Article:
Nancy J. Powell, the U.S. ambassador to India, resigned following the incident, which was widely seen by India "as fallout from the imbroglio."[111] Some commentators suggested that the incident and response could lead to wider damage in U.S.-India relations.[112][113] Former Finance Minister Yashwant Sinha called for the arrest of same-sex companions of US diplomats, citing the Supreme Court of India's upholding of Section 377 of the Indian Penal Code whereby homosexuality is illegal in India.[114][115] Former State Department legal advisor John Bellinger questioned whether the decision to arrest and detain Khobragade was "wise policy ... even if technically permissible" under the Vienna Convention on Consular Relations, while Robert D. Blackwill, the former U.S. ambassador to India from 2001 to 2003, said the incident was "stupid."[116][117] Nevertheless, within a year of the incident, U.S.-India relations were warming again, as U.S. President Obama visited India in January 2015.[111]

Speaking at Harvard Law School in 2014, U.S. Attorney in Manhattan Preet Bharara, in the Khobragade case, said: "(It was) not the crime of the century but a serious crime nonetheless, that is why the State Department opened the case, that is why the State Department investigated it. That is why career agents in the State Department asked career prosecutors in my office to approve criminal charges."[118][119][120] Bharara, who was born in India, said that he was upset by attacks on him in the Indian press.[121]

Khobragade was originally a highly sympathetic figure in India, as Indians viewed her arrest as an affront to national dignity. Opinions in India shifted, however, after Khobragade was the subject of two inquiries by the Indian government.[111][122] One internal investigation found that Khobragade had violated regulations "by failing to inform the government that her children had been issued American passports" and resulted in Khobragade being administratively disciplined; a second inquiry was held into Khobragade's series of interviews about the case, undertaken without authorization from the Ministry of External Affairs.[111]

Relationship between US Government and Chief Minister of Gujarat Narendra Modi (2001-2014)Edit

Narendra Modi, the Chief Minister of Gujarat between 2001 and 2014, became the Prime Minister of India on 26 May 2014 after the Bharatiya Janata Party decisively won the 2014 Indian General Elections. The US Government completely failed to anticipate the political rise of Narendra Modi to the office of Prime Minister of India.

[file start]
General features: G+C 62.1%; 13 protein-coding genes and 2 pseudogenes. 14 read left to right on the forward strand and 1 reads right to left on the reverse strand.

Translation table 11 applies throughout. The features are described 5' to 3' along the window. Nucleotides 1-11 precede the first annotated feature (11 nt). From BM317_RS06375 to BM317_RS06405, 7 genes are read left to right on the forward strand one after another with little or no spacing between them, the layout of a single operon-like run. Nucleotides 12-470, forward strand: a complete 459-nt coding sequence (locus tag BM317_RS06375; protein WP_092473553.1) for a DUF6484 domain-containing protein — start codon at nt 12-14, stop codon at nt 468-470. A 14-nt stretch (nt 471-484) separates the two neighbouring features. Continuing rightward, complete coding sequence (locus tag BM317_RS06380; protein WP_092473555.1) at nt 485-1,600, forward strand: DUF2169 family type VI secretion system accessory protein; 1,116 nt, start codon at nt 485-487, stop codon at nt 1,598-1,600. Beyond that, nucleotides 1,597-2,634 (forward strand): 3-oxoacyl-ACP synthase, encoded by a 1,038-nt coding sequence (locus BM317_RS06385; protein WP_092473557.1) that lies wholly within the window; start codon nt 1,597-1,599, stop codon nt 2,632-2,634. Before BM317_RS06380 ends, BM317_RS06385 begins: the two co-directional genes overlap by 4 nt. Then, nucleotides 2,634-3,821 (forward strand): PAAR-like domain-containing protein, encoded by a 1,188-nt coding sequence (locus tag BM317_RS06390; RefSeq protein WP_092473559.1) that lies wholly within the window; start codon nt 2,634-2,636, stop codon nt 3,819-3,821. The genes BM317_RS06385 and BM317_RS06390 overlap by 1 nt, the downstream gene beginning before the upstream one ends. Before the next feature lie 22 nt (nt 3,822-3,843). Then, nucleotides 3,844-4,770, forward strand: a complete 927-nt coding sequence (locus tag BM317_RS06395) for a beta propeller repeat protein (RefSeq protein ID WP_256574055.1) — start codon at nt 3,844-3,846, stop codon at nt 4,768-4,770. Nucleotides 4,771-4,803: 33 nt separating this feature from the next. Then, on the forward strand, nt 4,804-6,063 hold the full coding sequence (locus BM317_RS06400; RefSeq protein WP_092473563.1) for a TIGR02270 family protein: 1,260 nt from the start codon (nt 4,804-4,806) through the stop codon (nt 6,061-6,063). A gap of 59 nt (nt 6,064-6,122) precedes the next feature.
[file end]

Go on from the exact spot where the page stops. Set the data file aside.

Sectarian violence during the 2002 Gujarat riots damaged relations between the US Government and Narendra Modi, the then incumbent Chief Minister of Gujarat. Human rights activists accused Modi of fostering anti-Muslim violence. New-York based NGO Human Rights Watch, in their 2002 report directly implicated Gujarat state officials in the violence against Muslims.[123]

In 2012, a Special Investigation Team (SIT) appointed by the Indian Supreme Court found no "prosecutable evidence" against Modi.[124][125] The Supreme Court of India absolved Narendra Modi of any criminal wrongdoing during the 2002 Gujarat riots.

Prior to Narendra Modi becoming the Prime Minister of India, the US Government had made it known that Modi as Chief Minister of Gujarat would not be permitted to travel to the US. Michael Kugelman of the Wilson Center opined that although technically speaking there was no US 'visa ban' from 2005 to 2014, the US government policy of considering Modi as persona non grata had resulted in a defacto travel-ban.[126] After the US revoked his existing B1/B2 visa in 2005 and refused to accept his application for an A2 visa, the US State Department affirmed that the visa policy remained unchanged : "(Mr Modi) is welcome to apply for a visa and await a review like any other applicant".[127][128]

Exploring opportunities on how to move the relationship out of a state of morose, Lisa Curtis, senior research fellow for South Asia in the Asian Studies Center of the Heritage Foundation, says that "the U.S. must first signal its willingness and commitment to collaborating with the new government—and that it will not dwell on the controversy of the 2002 Gujarat riots, which led the U.S. to revoke Modi’s visa in 2005."[129]

On 11 June 2014, Robert Blackwill, the former Coordinator for Strategic Planning and Deputy US National Security Advisor during the presidency of George W. Bush, spoke at length about India-US relations and said : "Mr Modi is a determined leader. He is candid and frank. I also worked with him during the Gujarat earthquake when I was posted as (the US) ambassador to India. (...) It was mistake by the current Obama administration to delay engagement with Mr Modi. I do not know why they did so but definitely, this did not help in building relationship. (...) The old formula and stereotypes will not work if the US administration wants to engage with Mr Modi. The Indian prime minister is candid, direct and smart. He speaks his mind. The US administration also has to engage in candid conversation when Mr Modi meets President Obama later this year. They have to do something innovative to engage with him." [130]